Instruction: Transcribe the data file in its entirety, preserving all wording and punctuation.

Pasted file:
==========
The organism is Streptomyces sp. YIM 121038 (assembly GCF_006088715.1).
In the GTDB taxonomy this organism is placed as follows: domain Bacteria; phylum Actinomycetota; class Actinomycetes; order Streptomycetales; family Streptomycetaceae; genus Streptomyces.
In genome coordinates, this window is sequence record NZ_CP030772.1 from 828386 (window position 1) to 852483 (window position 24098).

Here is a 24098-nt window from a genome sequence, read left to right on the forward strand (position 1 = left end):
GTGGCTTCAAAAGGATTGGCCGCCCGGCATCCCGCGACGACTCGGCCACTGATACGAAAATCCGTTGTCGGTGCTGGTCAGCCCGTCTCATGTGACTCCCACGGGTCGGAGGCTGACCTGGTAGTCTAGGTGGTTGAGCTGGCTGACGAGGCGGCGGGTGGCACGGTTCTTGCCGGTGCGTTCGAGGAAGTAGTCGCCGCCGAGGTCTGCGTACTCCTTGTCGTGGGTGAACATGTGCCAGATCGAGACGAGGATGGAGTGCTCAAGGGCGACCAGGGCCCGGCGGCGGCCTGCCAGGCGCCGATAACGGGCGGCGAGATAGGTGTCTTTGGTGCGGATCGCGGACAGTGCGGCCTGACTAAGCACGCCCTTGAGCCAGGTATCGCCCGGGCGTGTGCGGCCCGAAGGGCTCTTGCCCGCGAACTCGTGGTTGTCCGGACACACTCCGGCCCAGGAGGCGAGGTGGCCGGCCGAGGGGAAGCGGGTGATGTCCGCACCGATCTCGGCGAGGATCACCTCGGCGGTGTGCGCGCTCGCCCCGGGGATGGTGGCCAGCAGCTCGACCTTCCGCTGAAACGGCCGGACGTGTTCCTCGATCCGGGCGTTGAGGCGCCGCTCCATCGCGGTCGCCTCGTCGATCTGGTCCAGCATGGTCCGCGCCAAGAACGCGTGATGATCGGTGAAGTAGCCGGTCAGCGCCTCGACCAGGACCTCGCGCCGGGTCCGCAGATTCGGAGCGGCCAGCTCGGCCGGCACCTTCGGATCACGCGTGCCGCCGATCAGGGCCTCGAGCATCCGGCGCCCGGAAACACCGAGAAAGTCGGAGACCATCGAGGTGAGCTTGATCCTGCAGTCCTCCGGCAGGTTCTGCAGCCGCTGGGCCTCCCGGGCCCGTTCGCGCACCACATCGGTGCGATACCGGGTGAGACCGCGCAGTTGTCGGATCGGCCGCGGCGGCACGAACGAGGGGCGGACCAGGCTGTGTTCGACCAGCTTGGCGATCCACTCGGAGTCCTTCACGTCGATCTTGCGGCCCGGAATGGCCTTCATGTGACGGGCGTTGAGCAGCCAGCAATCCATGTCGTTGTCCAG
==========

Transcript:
The organism is Streptomyces sp. YIM 121038 (assembly GCF_006088715.1).
In the GTDB taxonomy this organism is placed as follows: domain Bacteria; phylum Actinomycetota; class Actinomycetes; order Streptomycetales; family Streptomycetaceae; genus Streptomyces.
In genome coordinates, this window is sequence record NZ_CP030772.1 from 828386 (window position 1) to 852483 (window position 24098).

Here is a 24098-nt window from a genome sequence, read left to right on the forward strand (position 1 = left end):
GTGGCTTCAAAAGGATTGGCCGCCCGGCATCCCGCGACGACTCGGCCACTGATACGAAAATCCGTTGTCGGTGCTGGTCAGCCCGTCTCATGTGACTCCCACGGGTCGGAGGCTGACCTGGTAGTCTAGGTGGTTGAGCTGGCTGACGAGGCGGCGGGTGGCACGGTTCTTGCCGGTGCGTTCGAGGAAGTAGTCGCCGCCGAGGTCTGCGTACTCCTTGTCGTGGGTGAACATGTGCCAGATCGAGACGAGGATGGAGTGCTCAAGGGCGACCAGGGCCCGGCGGCGGCCTGCCAGGCGCCGATAACGGGCGGCGAGATAGGTGTCTTTGGTGCGGATCGCGGACAGTGCGGCCTGACTAAGCACGCCCTTGAGCCAGGTATCGCCCGGGCGTGTGCGGCCCGAAGGGCTCTTGCCCGCGAACTCGTGGTTGTCCGGACACACTCCGGCCCAGGAGGCGAGGTGGCCGGCCGAGGGGAAGCGGGTGATGTCCGCACCGATCTCGGCGAGGATCACCTCGGCGGTGTGCGCGCTCGCCCCGGGGATGGTGGCCAGCAGCTCGACCTTCCGCTGAAACGGCCGGACGTGTTCCTCGATCCGGGCGTTGAGGCGCCGCTCCATCGCGGTCGCCTCGTCGATCTGGTCCAGCATGGTCCGCGCCAAGAACGCGTGATGATCGGTGAAGTAGCCGGTCAGCGCCTCGACCAGGACCTCGCGCCGGGTCCGCAGATTCGGAGCGGCCAGCTCGGCCGGCACCTTCGGATCACGCGTGCCGCCGATCAGGGCCTCGAGCATCCGGCGCCCGGAAACACCGAGAAAGTCGGAGACCATCGAGGTGAGCTTGATCCTGCAGTCCTCCGGCAGGTTCTGCAGCCGCTGGGCCTCCCGGGCCCGTTCGCGCACCACATCGGTGCGATACCGGGTGAGACCGCGCAGTTGTCGGATCGGCCGCGGCGGCACGAACGAGGGGCGGACCAGGCTGTGTTCGACCAGCTTGGCGATCCACTCGGAGTCCTTCACGTCGATCTTGCGGCCCGGAATGGCCTTCATGTGACGGGCGTTGAGCAGCCAGCAATCCATGTCGTTGTCCAG